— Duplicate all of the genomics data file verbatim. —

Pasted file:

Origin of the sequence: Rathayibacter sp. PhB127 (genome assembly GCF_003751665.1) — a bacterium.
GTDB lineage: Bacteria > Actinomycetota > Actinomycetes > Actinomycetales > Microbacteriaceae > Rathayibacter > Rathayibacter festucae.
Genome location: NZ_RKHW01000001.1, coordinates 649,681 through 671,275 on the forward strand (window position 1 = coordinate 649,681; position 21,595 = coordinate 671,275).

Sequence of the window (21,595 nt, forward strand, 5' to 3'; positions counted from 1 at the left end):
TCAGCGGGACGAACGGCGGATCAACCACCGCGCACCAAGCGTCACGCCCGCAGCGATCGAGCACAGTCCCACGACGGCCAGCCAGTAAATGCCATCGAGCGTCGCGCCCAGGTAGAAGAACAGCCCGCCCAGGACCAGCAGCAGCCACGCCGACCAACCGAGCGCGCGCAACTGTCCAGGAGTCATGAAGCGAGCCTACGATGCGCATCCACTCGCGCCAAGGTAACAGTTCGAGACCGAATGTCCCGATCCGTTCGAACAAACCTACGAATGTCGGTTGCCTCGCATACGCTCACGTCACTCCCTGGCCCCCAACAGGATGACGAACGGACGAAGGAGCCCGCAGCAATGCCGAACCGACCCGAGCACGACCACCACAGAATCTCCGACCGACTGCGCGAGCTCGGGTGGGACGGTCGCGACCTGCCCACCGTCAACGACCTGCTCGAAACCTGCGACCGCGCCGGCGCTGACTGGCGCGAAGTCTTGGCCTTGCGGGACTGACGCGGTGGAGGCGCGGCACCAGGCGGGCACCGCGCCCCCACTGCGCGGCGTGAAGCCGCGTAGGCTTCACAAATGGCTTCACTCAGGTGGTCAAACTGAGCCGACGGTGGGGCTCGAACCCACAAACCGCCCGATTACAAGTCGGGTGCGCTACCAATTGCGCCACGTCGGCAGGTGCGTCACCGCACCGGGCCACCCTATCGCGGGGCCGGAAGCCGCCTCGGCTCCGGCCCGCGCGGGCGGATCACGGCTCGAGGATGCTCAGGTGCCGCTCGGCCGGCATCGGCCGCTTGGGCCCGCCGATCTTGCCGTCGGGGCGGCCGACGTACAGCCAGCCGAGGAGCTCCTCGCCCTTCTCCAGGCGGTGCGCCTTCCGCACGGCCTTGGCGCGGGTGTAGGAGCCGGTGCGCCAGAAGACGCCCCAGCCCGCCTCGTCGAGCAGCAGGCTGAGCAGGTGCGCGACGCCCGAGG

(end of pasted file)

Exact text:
Origin of the sequence: Rathayibacter sp. PhB127 (genome assembly GCF_003751665.1) — a bacterium.
GTDB lineage: Bacteria > Actinomycetota > Actinomycetes > Actinomycetales > Microbacteriaceae > Rathayibacter > Rathayibacter festucae.
Genome location: NZ_RKHW01000001.1, coordinates 649,681 through 671,275 on the forward strand (window position 1 = coordinate 649,681; position 21,595 = coordinate 671,275).

Sequence of the window (21,595 nt, forward strand, 5' to 3'; positions counted from 1 at the left end):
TCAGCGGGACGAACGGCGGATCAACCACCGCGCACCAAGCGTCACGCCCGCAGCGATCGAGCACAGTCCCACGACGGCCAGCCAGTAAATGCCATCGAGCGTCGCGCCCAGGTAGAAGAACAGCCCGCCCAGGACCAGCAGCAGCCACGCCGACCAACCGAGCGCGCGCAACTGTCCAGGAGTCATGAAGCGAGCCTACGATGCGCATCCACTCGCGCCAAGGTAACAGTTCGAGACCGAATGTCCCGATCCGTTCGAACAAACCTACGAATGTCGGTTGCCTCGCATACGCTCACGTCACTCCCTGGCCCCCAACAGGATGACGAACGGACGAAGGAGCCCGCAGCAATGCCGAACCGACCCGAGCACGACCACCACAGAATCTCCGACCGACTGCGCGAGCTCGGGTGGGACGGTCGCGACCTGCCCACCGTCAACGACCTGCTCGAAACCTGCGACCGCGCCGGCGCTGACTGGCGCGAAGTCTTGGCCTTGCGGGACTGACGCGGTGGAGGCGCGGCACCAGGCGGGCACCGCGCCCCCACTGCGCGGCGTGAAGCCGCGTAGGCTTCACAAATGGCTTCACTCAGGTGGTCAAACTGAGCCGACGGTGGGGCTCGAACCCACAAACCGCCCGATTACAAGTCGGGTGCGCTACCAATTGCGCCACGTCGGCAGGTGCGTCACCGCACCGGGCCACCCTATCGCGGGGCCGGAAGCCGCCTCGGCTCCGGCCCGCGCGGGCGGATCACGGCTCGAGGATGCTCAGGTGCCGCTCGGCCGGCATCGGCCGCTTGGGCCCGCCGATCTTGCCGTCGGGGCGGCCGACGTACAGCCAGCCGAGGAGCTCCTCGCCCTTCTCCAGGCGGTGCGCCTTCCGCACGGCCTTGGCGCGGGTGTAGGAGCCGGTGCGCCAGAAGACGCCCCAGCCCGCCTCGTCGAGCAGCAGGCTGAGCAGGTGCGCGACGCCCGAGG